The city of Birmingham will purchase 1,000 tickets to every UAB football home game for a total cost of $100,000, the City Council decided Tuesday.
The tickets, which retail between $20 and $45 each, will be dispersed among city employees, youth groups and neighborhood associations, according to a resolution put forth by Mayor Randall Woodfin’s office. The money will come from a hotel surcharge fee passed by the council in 2019.
The decision received pushback from the council’s two most senior members, outgoing District 8 Councilor Steven Hoyt and District 3 Councilor Valerie Abbott.
Hoyt cited the city’s commitment to pay UAB $3 million per year for 30 years, part of the 2018 agreement to construct the just-finished Protective Life Stadium, which will host the first game of the UAB season Thursday.
“We’ve made a tremendous sacrifice of $3 million per year, and I’m just wondering why we’re becoming the welfare place (for UAB),” Hoyt said. “I don’t know how much more committed we need to be … . There are more corporations within the city of Birmingham who could possibly help out with some of this.”
“As they say in the streets, ‘Pimpin’ ain’t easy,’ and I’m telling you, this is pimping to the highest level,” he added.
Abbott, meanwhile, said that the city should instead focus its resources on maintaining city services. “I love UAB, but they need to go visit somebody else asking for money instead of coming to the city,” she said. “The taxpayers are the ones footing this bill. … The citizens want us to stick to our responsibilities, and entertaining ourselves is not one of our responsibilities. It never has been, although we have treated it as if it is one of our responsibilities … .
We should be providing our services to our citizens first, and if we’re incapable of providing those services, we should not be spending money on other things until we do our jobs.”
But other councilors stressed the economic importance of making sure UAB football games are well-attended.
“I questioned the value in investing in a downtown stadium, but now that we have it, I think it is what it is and we have to utilize it for the purpose it was intended,” said District 5 Councilor Darrell O’Quinn. “As with many things, you have to look deeper, and in this case you have to understand that sports is a business — and in this case, there are a lot of economic development opportunities that are very much attached to butts being in seats in that stadium. Filling those seats is a means to an end, which is growing the economy of the city of Birmingham.”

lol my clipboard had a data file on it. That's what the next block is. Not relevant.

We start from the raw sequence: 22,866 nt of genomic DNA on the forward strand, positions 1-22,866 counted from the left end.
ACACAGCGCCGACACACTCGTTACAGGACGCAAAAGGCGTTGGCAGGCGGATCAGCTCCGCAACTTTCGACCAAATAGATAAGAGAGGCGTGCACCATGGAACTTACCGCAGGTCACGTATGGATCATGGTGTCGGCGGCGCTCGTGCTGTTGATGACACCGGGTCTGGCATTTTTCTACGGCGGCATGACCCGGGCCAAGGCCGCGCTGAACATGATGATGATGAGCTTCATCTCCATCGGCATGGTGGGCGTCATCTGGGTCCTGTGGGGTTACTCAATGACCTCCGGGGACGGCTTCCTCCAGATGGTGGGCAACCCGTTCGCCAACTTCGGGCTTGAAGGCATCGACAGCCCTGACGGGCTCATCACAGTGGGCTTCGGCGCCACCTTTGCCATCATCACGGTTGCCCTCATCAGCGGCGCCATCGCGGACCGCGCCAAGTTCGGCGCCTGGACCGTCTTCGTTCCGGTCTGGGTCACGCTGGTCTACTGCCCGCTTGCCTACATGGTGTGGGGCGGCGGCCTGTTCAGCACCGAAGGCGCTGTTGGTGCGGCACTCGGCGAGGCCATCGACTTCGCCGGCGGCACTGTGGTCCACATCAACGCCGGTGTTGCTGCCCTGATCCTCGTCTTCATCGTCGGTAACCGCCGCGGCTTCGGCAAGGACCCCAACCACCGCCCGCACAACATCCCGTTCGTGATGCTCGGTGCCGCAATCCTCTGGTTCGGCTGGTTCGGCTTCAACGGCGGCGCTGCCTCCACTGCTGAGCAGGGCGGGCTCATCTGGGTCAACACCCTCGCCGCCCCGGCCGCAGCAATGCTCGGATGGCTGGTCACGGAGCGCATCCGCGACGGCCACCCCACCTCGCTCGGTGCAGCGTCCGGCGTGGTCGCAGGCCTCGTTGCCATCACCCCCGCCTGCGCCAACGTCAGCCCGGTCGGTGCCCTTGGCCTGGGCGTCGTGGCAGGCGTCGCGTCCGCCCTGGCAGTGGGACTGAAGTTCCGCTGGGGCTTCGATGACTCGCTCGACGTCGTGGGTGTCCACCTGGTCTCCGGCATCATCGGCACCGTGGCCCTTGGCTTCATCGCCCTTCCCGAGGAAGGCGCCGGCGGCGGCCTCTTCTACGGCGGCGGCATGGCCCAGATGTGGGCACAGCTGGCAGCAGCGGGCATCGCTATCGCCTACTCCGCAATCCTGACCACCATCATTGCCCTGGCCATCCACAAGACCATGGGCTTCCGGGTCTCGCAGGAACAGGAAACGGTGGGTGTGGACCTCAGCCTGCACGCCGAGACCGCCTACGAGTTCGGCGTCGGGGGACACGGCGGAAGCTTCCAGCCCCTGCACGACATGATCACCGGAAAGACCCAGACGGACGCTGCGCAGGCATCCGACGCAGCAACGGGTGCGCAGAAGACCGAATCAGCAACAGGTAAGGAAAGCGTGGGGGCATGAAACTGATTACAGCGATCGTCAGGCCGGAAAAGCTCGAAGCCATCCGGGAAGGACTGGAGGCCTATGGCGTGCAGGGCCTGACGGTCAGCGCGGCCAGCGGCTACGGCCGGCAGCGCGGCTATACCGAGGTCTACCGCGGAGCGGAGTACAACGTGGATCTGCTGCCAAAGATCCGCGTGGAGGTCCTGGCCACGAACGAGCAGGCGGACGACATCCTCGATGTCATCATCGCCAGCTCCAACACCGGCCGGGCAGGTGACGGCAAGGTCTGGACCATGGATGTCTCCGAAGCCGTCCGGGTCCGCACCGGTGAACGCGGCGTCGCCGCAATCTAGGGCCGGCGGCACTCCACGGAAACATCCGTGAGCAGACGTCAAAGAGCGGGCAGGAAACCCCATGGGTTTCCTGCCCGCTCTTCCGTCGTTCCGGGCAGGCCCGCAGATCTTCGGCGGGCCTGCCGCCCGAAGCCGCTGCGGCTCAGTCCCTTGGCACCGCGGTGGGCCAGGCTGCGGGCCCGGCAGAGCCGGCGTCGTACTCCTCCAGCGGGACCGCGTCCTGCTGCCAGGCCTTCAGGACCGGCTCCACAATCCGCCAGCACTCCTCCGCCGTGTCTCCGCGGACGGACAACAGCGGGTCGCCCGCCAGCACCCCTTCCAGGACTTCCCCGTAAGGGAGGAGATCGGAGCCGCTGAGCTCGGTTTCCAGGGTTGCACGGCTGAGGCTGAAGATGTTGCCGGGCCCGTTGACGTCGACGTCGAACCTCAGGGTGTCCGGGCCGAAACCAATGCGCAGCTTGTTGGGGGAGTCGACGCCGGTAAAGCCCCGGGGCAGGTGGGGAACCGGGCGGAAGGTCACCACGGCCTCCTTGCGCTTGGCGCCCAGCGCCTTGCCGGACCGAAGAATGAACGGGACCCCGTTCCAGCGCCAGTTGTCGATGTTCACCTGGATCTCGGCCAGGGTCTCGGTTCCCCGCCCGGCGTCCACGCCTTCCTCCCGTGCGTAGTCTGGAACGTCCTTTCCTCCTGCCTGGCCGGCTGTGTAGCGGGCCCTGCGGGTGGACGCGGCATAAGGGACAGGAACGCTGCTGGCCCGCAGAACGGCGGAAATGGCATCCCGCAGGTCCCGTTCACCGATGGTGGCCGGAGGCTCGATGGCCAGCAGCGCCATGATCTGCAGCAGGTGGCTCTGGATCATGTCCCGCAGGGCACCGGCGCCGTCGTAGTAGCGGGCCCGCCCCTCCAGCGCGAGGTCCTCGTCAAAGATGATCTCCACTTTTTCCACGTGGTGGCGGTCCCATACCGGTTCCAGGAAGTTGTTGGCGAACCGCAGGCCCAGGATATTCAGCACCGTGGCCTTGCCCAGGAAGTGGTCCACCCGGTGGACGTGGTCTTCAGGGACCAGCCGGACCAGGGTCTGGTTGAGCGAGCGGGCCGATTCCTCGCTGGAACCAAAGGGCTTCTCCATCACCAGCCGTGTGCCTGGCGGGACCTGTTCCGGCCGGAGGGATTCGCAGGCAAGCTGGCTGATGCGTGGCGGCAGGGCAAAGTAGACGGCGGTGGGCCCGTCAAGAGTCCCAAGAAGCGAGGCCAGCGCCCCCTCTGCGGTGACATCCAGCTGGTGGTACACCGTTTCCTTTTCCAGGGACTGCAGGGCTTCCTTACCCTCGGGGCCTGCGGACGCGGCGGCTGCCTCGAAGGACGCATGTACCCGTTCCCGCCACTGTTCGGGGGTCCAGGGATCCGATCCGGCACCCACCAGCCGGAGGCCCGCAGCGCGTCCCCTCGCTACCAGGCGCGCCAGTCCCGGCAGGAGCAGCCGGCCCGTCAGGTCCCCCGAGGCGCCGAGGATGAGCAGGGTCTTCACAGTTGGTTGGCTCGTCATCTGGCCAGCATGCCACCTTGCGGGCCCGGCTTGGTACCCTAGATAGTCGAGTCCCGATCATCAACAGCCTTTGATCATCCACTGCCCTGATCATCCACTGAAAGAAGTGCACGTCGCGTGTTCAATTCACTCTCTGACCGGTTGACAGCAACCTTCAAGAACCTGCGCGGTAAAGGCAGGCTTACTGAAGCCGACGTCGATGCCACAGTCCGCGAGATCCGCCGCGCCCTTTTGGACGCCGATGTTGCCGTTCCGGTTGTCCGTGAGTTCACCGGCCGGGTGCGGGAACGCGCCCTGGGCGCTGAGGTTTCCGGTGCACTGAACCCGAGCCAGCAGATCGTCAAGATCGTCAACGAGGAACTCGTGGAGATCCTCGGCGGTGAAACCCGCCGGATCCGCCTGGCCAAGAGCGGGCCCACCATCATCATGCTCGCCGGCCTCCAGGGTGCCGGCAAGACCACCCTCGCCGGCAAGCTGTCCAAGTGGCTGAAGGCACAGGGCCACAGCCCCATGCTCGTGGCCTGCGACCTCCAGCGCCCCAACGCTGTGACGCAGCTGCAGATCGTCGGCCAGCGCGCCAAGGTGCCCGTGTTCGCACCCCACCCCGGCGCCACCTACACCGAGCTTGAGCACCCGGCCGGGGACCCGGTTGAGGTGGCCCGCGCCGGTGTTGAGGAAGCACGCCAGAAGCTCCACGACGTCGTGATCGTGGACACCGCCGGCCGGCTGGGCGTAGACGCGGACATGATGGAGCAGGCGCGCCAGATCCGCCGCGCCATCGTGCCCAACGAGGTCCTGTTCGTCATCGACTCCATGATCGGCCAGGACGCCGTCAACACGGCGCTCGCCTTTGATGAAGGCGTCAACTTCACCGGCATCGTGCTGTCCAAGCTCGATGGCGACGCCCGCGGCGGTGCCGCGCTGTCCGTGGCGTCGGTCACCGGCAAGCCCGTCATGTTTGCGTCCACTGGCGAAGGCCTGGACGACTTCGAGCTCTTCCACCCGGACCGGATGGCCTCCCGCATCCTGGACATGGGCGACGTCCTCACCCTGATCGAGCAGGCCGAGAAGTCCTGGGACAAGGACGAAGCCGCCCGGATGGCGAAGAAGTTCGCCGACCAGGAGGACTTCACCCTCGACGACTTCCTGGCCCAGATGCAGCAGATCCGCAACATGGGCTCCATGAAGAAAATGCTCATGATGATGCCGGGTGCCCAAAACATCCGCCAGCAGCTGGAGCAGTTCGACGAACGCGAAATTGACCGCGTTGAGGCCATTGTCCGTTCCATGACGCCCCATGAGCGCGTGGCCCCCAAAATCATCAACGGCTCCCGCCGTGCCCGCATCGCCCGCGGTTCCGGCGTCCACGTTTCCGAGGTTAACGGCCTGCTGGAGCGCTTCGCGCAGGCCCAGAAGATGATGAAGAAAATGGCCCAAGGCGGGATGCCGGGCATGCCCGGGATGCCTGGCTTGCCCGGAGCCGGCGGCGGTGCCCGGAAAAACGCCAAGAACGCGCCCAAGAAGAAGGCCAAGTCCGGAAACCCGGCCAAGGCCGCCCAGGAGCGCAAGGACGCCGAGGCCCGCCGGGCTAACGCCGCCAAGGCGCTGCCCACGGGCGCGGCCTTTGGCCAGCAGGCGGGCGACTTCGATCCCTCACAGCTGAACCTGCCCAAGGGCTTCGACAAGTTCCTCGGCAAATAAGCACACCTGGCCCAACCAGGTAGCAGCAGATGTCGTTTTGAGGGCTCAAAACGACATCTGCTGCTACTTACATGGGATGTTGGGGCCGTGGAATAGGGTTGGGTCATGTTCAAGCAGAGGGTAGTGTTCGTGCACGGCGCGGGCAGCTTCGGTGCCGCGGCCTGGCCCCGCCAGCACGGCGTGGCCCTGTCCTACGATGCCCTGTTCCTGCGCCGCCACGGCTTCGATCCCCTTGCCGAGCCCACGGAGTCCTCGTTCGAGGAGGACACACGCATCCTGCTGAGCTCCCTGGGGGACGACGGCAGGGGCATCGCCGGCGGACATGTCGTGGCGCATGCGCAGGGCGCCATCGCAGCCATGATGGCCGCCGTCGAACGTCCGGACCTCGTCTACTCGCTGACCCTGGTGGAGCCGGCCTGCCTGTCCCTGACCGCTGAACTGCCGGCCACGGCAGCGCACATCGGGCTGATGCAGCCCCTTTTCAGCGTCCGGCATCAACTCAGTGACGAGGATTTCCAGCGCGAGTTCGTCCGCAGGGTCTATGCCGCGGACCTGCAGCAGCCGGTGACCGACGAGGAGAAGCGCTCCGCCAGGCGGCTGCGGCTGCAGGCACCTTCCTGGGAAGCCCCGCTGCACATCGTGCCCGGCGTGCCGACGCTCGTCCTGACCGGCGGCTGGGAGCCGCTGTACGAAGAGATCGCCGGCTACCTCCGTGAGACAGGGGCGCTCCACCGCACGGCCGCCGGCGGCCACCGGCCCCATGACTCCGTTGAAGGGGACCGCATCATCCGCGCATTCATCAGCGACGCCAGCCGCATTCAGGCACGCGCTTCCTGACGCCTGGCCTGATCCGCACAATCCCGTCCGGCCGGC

Hoyt responded by arguing that the economic development was not being equally shared with minorities, particularly when it comes to contractors and vendors, arguing that the black-owned restaurant Yo Mama’s was the sole exception.
“Dr. O’Quinn, my conservative councilor, mentioned economic opportunity. Well, who the economic opportunity is for is not for black folk,” Hoyt said. “I’m telling you, get a list of the vendors and see if black folk are included in that. One restaurant is certainly not inclusive.”
District 6 Councilor Crystal Smitherman said she hoped the city-purchased tickets would go out “into the community,” particularly those who could not otherwise afford tickets. “I want to make sure our people have access to the game and the stadium that they’re going to be paying for for the next 30 years,” she said.
Abbott and Hoyt remained the council’s only two ‘nos’ when a vote was called. Councilors O’Quinn, Smitherman, Clinton Woods, Wardine Alexander and William Parker all voted yes. District 9 Councilor John Hilliard, who is facing challenger LaTonya Tate in Oct. 5’s runoff election, was absent for the second week in a row; District 2 Councilor Hunter Williams also was absent.